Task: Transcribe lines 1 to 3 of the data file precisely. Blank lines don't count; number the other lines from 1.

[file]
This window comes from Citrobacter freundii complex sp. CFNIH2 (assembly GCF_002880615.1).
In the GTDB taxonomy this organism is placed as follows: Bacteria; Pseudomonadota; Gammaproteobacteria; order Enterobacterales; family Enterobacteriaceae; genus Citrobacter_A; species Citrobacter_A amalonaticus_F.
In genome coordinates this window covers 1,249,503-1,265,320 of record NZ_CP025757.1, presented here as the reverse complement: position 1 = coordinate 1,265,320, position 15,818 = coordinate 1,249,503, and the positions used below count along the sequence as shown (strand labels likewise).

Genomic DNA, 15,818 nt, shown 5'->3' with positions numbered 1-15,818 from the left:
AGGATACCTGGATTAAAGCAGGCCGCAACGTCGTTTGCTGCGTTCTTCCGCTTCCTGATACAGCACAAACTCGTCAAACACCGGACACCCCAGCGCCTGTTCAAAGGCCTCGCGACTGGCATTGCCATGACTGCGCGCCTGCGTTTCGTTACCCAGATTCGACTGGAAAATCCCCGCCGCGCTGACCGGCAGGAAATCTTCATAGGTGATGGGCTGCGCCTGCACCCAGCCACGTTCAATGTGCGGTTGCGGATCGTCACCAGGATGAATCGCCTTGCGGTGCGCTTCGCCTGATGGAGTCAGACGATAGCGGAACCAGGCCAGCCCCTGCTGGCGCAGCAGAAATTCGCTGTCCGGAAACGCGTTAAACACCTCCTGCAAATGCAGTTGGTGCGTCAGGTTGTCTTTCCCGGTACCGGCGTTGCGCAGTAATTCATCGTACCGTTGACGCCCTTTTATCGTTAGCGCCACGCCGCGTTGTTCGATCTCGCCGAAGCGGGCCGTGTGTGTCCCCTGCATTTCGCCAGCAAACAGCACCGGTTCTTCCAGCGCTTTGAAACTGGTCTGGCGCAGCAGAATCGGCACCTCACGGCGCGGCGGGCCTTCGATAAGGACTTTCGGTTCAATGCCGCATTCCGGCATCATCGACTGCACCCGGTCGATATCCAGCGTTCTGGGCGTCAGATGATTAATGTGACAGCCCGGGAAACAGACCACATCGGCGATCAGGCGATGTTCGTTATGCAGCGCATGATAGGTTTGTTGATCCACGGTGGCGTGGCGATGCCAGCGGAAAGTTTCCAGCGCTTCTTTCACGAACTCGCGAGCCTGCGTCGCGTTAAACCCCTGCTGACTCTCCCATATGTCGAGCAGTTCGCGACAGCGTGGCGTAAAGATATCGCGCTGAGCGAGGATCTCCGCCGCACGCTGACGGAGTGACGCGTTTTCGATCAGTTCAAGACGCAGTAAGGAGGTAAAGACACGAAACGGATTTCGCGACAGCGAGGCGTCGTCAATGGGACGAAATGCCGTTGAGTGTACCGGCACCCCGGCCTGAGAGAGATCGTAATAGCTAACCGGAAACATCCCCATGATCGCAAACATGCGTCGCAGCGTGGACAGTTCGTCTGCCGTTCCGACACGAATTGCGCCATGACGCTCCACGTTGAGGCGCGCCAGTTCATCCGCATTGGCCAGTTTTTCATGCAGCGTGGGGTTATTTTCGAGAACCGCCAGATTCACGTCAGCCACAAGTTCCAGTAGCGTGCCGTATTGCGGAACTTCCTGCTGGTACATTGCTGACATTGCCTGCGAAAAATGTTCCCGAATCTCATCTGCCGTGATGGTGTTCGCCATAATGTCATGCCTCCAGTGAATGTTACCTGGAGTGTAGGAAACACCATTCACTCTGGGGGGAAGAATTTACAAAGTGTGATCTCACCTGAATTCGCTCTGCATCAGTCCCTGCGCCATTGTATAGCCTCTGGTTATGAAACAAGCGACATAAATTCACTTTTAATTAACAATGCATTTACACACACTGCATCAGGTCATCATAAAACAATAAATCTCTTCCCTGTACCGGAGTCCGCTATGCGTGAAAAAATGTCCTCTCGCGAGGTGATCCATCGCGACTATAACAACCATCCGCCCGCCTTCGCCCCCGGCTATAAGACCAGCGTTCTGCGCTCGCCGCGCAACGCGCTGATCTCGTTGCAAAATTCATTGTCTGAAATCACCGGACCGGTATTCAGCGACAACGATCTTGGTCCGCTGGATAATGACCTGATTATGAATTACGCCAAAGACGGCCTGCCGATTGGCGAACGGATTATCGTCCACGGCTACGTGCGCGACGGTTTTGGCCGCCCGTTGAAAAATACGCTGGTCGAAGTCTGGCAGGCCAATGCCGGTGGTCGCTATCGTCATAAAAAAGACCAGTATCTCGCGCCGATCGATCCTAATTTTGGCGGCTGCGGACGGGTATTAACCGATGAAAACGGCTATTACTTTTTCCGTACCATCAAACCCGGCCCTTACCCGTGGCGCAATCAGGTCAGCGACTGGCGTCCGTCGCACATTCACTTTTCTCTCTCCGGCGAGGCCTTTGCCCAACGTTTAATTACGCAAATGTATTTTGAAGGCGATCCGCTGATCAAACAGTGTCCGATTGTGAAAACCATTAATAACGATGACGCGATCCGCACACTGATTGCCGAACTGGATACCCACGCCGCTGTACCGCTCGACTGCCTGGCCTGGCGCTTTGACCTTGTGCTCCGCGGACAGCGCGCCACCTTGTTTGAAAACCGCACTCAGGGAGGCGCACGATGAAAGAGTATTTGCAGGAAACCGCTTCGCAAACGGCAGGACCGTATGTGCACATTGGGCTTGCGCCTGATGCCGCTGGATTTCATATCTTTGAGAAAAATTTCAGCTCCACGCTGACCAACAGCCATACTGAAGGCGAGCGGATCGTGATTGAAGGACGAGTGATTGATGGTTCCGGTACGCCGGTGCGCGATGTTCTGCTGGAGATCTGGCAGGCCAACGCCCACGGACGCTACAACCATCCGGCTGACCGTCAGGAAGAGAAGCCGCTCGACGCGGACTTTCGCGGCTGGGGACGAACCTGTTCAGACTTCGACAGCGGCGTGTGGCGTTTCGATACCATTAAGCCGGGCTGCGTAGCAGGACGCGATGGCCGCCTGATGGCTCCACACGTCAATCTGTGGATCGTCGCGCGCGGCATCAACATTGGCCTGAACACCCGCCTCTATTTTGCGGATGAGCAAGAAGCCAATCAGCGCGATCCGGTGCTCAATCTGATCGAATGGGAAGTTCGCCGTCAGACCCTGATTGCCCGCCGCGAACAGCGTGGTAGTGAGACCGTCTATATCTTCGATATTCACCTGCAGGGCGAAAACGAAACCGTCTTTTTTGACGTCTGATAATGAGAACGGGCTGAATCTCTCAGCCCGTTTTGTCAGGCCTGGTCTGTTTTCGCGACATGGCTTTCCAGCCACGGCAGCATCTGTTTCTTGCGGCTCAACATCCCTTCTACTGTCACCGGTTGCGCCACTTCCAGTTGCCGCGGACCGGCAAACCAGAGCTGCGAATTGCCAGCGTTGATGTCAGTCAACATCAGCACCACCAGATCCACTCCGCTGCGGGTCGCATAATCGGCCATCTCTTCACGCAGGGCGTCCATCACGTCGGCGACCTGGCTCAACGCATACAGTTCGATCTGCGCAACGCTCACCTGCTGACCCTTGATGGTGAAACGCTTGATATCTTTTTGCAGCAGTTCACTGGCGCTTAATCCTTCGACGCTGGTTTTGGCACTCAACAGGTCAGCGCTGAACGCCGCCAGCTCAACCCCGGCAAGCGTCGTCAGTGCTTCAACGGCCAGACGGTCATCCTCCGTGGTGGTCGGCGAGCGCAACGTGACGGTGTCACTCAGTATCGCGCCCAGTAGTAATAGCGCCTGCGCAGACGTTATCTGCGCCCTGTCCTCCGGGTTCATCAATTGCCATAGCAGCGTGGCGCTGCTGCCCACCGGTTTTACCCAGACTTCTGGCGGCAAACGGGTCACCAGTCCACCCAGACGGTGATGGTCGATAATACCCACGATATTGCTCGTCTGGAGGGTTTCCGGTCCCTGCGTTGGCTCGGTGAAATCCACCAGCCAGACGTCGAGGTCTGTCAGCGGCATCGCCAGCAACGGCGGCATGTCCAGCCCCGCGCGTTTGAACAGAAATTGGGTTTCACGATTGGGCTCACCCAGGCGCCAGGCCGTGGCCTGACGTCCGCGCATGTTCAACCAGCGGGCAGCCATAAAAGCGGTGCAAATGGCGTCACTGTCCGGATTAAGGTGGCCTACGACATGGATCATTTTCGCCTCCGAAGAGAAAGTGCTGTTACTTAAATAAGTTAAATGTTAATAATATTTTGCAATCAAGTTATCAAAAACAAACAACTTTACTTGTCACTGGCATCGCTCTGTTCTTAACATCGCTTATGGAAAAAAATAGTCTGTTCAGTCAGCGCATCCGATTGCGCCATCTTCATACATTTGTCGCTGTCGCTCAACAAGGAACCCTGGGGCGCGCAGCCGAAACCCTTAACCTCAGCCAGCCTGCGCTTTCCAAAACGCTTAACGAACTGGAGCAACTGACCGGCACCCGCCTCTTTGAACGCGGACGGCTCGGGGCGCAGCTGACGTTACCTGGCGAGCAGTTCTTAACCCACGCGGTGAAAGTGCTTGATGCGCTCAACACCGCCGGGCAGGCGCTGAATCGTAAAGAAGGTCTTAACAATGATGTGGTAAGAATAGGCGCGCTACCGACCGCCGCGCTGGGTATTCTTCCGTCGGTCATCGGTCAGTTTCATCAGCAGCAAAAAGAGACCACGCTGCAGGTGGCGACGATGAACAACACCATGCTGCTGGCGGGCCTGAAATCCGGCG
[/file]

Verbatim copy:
This window comes from Citrobacter freundii complex sp. CFNIH2 (assembly GCF_002880615.1).
In the GTDB taxonomy this organism is placed as follows: Bacteria; Pseudomonadota; Gammaproteobacteria; order Enterobacterales; family Enterobacteriaceae; genus Citrobacter_A; species Citrobacter_A amalonaticus_F.
In genome coordinates this window covers 1,249,503-1,265,320 of record NZ_CP025757.1, presented here as the reverse complement: position 1 = coordinate 1,265,320, position 15,818 = coordinate 1,249,503, and the positions used below count along the sequence as shown (strand labels likewise).